Foreign nationals like ourselves who wish to live in Costa Rica without having to leave the country every 90 days - or sometimes less - are obliged to have (or to have completed an application for) a government issued ID card commonly referred to as a "cédula" or as a "DIMEX", the latter being an acronym for "Documento de Identidad Migratorio para Extranjeros".
With fanfare, I first wrote about receiving our cédulas in my blog post on July 23, 2012. They had been issued on July 20, 2012. Recently, they were renewed. As indicated in the above snapshot of my own cédula, the headline is "RESIDENTE PENSIONADO COND RESTRINGIDA". This means that our right to live in Costa Rica is subject to conditions. Being in the "pensionado" category, one condition is an assured monthly income of at least $1,000 U.S. Usually, the assurance is in the form of a letter from a competent authority verifying a government pension. Another condition is being able to prove year-to-year that at least $12,000 is being converted from U.S. dollars to Costa Rican colones. When the each year begins and ends is a bit of a mystery. We took it to begin on the date our cédulas were issued - and that seems to have worked.
Coming from Canada, the conversion process is a bit painful not by reason of the amount but because we have to first buy U.S. dollars from a Canadian bank then sell the dollars to a Costa Rican bank, each bank taking its pound of flesh along the way. We figure that we are losing 8‑10% to the banks on foreign exchange, whereas those from the U.S. might be losing half that amount. I suppose those from France, Germany, the U.K., etc., are in the same position as ourselves.
Another condition is to enroll in CAJA, Costa Rica's public medical care system and to make monthly payments to CAJA based on income. Even if one elects not to use the public system and to rely exclusively on private hospital and medical care services which are available, one is still obliged - and rightly so - to contribute to CAJA.
When we received our cédulas in 2012, we cheerfully assumed that they were good for two years from the date of issue - and then would have to be renewed. Two years is a number which we had heard several times. We had in mind that we had until July 20, 2014 to renew.
WRONG! They expired in February. So off we went to our lawyer who advised us we would each need an affidavit explaining why we were late. The affidavits are in Spanish. The cost was $50.00 each.
The actual expiry date of a cedula is indicated on the bottom right of the card - "Vence" - with a date beside it. We never noticed that!
Our lawyer also advised that I then needed to get a new pension letter from my Canadian federal government pension people stating my monthly net income. A phone call to Ottawa started this wheel turning, but it took about three weeks for the actual letter to get into my hands. We then took the letter to the Canadian Embassy in San José for an official translation - only to have it rejected because there was no written signature. Fortunately, however, we were dealing with Michelle in the Consular Section and she was very helpful. We ended up making a conference telephone call from the Embassy to a pension officer in Ottawa and I was able to authorize my pension information to be made available to Michelle. She was then able to prepare a Spanish language letter on Embassy letterhead verifying the pension amount. The Embassy charge for all of this was 22,400 colones (about $41.00 U.S.).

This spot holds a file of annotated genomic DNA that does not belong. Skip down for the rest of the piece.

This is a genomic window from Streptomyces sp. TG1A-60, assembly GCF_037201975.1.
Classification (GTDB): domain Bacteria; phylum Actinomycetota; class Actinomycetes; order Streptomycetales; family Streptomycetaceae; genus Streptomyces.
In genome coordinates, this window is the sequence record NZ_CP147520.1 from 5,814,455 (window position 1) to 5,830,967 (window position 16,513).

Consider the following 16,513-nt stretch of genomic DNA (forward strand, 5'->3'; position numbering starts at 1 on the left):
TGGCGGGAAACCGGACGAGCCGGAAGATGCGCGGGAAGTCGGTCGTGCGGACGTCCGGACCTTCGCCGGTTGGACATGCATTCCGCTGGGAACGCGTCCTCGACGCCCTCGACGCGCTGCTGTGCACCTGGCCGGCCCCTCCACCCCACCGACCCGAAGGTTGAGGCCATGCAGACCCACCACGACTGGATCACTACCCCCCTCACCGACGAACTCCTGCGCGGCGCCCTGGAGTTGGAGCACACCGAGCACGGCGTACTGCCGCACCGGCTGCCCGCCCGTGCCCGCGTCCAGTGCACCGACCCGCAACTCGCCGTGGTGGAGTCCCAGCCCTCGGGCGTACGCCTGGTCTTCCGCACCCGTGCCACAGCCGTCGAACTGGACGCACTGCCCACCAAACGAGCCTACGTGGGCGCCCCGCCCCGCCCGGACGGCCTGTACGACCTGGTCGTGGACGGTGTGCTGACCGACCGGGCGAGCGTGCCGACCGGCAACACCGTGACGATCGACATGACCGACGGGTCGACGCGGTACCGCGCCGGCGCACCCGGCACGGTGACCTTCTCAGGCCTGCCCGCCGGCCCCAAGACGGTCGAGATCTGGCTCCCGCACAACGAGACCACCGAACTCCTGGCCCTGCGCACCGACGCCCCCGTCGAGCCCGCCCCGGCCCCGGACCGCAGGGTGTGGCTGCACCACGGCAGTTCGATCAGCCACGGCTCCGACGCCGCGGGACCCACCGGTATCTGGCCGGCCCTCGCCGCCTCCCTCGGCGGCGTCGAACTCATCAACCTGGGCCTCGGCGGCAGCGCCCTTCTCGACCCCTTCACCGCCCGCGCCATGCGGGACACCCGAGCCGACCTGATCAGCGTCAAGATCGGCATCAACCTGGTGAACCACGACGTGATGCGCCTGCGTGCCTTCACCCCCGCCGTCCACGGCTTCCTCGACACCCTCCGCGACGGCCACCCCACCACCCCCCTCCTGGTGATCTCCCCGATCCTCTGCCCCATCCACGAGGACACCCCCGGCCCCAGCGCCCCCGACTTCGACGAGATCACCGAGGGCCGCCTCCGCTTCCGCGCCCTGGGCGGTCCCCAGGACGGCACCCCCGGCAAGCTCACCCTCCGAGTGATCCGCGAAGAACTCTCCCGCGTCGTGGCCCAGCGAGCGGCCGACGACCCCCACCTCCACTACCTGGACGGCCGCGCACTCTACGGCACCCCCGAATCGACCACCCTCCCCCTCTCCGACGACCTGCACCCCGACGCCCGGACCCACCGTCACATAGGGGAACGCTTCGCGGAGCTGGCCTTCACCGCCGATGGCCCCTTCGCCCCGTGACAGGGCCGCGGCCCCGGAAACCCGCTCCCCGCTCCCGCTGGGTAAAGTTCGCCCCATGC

Neither the affidavits nor the new pension letter would have been required had we renewed our cédulas in a timely manner.
The next step was to phone Banco de Costa Rica (BCR) and make an appointment. Their phone number is 900-00-34639. They offer an option to speak to an English speaking employee. We opted to go to the BCR in San Jose because it is easy to get there on a bus. BCR told us to bring along the following:
- Current passport and a copy of the information inside.
- Current cédula and copies of the front and back.
- A letter from our bank verifying the amount converted from U.S. dollars to Costa Rican colones. Special Note: We do not maintain bank accounts in Costa Rica because we have not sensed much need. All we have done is to keep bank teller receipts showing the conversions with my name and cédula number on them. They were organized with checklists for 2012, 2013 and 2014 so that they could be quickly inspected and checked off.
- Copy of marriage certificate.
- Current "Carné Asegurado Directo" and a copy. This is the card issued to you when you have joined the CAJA.
- Current receipt from CAJA showing you are paid up to date.
- We also had to bring our affidavits and the new pension letter.
The cost for renewal is $123 USD each and this can be paid in colones or U.S. dollars. We also had to pay 3,000 colones for each month we were overdue (for each of us). There was also a 3,500 colone charge (for each of us) for the correos (post office), which is where our new cédulas would be sent and, in our case, this was the correos in Atenas.
There was one glitch: Lance did not have his own carné from the CAJA and this caused some confusion with the BCR people. They seemed to suggest that it would be necessary to get some form of confirmation from CAJA that he was covered by CAJA and that it should be delivered directly to Immigracion and not via BCR. Necessary for what? At the end of our appointment with BCR, we were both told that our new cédulas would be available for pickup at the correos in two or three weeks - and so they were without any followup involving Immigracion.
In the meantime, we were a bit concerned about the situation with CAJA and took steps to obtain Lance’s own carné - but that is a different story.